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Princeton wrestling, with its first Ivy League trophy since 1986.

Photo credit: Beverly Schaefer, GoPrincetonTigers.


It took three decades, and a dream.

It took Princeton’s 1993 decision to slash its varsity wrestling program.  It took former Athletic Director Gary Walters’ insistence, four years later, that the team be reinstated. It took Christopher Ayres agreeing in 2006 to uproot his life and become head coach of the worst wrestling team in the country.

It took Ayres’ fight for mats, for practice space, for a room of his own. It took 35 straight losses and seven consecutive losing seasons. It took Ayres’ promise to parents, recruits, and prospective hires: Princeton wrestling is going somewhere. Buy in, before hopping on board becomes hopping on the bandwagon.

It took 14 years of Ayres visualizing victory and repeating his goals. It took heartbreak. It took hope. It took an Olympic year, took four of no. 20 Cornell wrestling’s top athletes off the roster to chase their gold-medal dreams.

It took bonus points from no. 3 sophomore Patrick Glory. It took grit and drama from no. 5 sophomore Quincy Monday. It took senior Kevin Parker and no. 23 sophomore Grant Cuomo turning tossups into routings. It took the surprise return (first reported by this newspaper) of no. 4 senior superstar Matthew Kolodzik. It took no. 25 sophomore Travis Stefanik putting his team on his shoulders and his opponent on his back.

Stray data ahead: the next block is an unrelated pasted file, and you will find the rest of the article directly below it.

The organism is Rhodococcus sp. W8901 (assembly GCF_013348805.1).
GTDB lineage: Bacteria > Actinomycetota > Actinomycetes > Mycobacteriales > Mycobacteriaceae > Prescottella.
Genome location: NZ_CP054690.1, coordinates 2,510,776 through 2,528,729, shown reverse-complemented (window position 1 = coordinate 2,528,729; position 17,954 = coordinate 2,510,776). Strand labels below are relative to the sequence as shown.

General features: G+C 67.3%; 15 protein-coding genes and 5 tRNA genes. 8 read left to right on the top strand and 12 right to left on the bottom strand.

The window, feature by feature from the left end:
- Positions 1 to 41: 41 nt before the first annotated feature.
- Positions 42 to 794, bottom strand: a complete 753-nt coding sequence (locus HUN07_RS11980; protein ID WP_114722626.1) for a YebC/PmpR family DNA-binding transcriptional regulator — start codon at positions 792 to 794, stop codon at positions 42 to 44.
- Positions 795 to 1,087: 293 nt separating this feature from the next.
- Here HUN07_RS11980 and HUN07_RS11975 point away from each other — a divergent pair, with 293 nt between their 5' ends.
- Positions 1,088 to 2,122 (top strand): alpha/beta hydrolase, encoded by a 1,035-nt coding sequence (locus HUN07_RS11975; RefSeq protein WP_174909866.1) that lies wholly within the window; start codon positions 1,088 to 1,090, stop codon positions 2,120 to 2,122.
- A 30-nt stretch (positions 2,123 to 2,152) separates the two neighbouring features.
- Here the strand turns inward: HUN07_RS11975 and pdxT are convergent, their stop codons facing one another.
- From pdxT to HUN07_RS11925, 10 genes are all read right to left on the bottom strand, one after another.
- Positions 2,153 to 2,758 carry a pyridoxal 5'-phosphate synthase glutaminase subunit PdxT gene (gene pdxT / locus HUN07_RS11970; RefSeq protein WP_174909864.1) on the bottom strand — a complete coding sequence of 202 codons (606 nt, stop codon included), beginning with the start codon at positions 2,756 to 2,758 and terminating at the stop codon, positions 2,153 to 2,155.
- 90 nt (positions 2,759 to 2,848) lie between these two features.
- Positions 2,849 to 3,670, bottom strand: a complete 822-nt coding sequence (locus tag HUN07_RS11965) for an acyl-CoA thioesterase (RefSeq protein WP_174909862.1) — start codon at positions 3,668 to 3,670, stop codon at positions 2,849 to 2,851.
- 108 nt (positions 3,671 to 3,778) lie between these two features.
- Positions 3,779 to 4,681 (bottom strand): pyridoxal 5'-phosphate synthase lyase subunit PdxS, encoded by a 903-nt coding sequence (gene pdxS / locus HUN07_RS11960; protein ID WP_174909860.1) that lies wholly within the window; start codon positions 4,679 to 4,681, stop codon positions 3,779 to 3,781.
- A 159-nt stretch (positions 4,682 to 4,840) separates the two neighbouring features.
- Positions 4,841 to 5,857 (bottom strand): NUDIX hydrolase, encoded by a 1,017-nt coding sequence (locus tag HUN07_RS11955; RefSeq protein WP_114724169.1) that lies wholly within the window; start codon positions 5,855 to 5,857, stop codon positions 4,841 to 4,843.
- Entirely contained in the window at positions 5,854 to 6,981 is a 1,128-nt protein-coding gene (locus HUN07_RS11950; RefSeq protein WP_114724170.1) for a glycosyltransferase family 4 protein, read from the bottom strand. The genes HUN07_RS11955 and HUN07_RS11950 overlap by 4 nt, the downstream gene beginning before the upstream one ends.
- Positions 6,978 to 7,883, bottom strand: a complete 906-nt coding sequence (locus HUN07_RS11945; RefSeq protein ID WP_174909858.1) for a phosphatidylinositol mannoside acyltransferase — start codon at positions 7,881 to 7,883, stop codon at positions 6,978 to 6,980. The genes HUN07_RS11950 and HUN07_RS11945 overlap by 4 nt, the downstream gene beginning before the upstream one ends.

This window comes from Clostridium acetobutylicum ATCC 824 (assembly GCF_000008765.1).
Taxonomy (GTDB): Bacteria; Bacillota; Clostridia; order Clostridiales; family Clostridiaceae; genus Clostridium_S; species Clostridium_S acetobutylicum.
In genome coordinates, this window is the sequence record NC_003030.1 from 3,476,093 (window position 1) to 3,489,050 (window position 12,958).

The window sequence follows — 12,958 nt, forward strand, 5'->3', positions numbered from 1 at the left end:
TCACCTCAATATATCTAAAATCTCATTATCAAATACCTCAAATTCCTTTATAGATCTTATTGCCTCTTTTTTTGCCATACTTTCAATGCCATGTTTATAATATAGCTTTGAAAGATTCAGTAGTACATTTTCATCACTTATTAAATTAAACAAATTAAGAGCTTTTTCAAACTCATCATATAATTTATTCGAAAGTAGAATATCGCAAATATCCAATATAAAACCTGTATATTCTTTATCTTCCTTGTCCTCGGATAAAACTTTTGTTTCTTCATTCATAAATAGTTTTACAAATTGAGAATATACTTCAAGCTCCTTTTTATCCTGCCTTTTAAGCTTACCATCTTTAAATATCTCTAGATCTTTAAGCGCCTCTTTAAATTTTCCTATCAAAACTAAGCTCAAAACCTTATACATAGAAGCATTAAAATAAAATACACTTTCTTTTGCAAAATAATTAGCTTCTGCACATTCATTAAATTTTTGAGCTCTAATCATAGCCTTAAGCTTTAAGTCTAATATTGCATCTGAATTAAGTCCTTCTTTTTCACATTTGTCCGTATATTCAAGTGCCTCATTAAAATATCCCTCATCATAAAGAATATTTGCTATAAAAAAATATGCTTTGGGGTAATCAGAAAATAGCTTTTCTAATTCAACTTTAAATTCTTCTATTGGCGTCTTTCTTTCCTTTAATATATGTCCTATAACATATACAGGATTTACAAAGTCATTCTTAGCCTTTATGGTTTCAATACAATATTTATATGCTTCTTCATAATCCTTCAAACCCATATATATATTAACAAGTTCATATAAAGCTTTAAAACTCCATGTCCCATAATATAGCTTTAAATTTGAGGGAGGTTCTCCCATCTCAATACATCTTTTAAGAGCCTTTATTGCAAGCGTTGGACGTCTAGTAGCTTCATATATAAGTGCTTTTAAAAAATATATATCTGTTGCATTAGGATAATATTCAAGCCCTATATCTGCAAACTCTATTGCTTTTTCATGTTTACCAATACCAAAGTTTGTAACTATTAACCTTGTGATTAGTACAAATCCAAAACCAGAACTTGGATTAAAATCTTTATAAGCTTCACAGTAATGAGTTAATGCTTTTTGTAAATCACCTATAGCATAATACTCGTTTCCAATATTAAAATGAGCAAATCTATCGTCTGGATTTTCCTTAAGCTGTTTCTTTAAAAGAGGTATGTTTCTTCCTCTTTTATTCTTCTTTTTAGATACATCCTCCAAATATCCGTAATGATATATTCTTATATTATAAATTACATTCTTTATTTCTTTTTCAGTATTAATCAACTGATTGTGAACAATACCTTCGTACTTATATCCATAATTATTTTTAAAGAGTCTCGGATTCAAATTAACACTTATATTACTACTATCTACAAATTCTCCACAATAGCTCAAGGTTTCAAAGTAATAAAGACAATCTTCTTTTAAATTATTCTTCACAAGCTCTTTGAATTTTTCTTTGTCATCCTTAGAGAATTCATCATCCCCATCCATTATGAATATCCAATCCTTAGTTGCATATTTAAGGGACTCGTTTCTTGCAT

It took three decades and a dream. And — take it from Ayres — “it wasn’t pretty.”

But on Sunday, Feb. 9, for the first time in 17 years and 92 matches, Cornell wrestling lost in Ivy League competition. On Sunday, Feb. 9, for the first time since 1986, no. 9 Princeton wrestling won an Ivy League Championship.

“Yeah,” said Ayres. “That feels pretty good.”

If the Big Red had history on its side heading into Sunday’s dual, the Tigers — 11 spots higher in the national rankings and with a roster spearheaded by four top-five wrestlers — had numbers on theirs.

They knew, still, that victory wouldn’t come easy. Cornell’s no. 5 Chas Tucker would pose a formidable threat to Princeton’s unranked 133-pound junior Ty Agaisse. And Cornell’s no. 4 197-pound Ben Darmstadt could whittle down the Tigers’ advantage with a victory against no. 3 junior Patrick Brucki.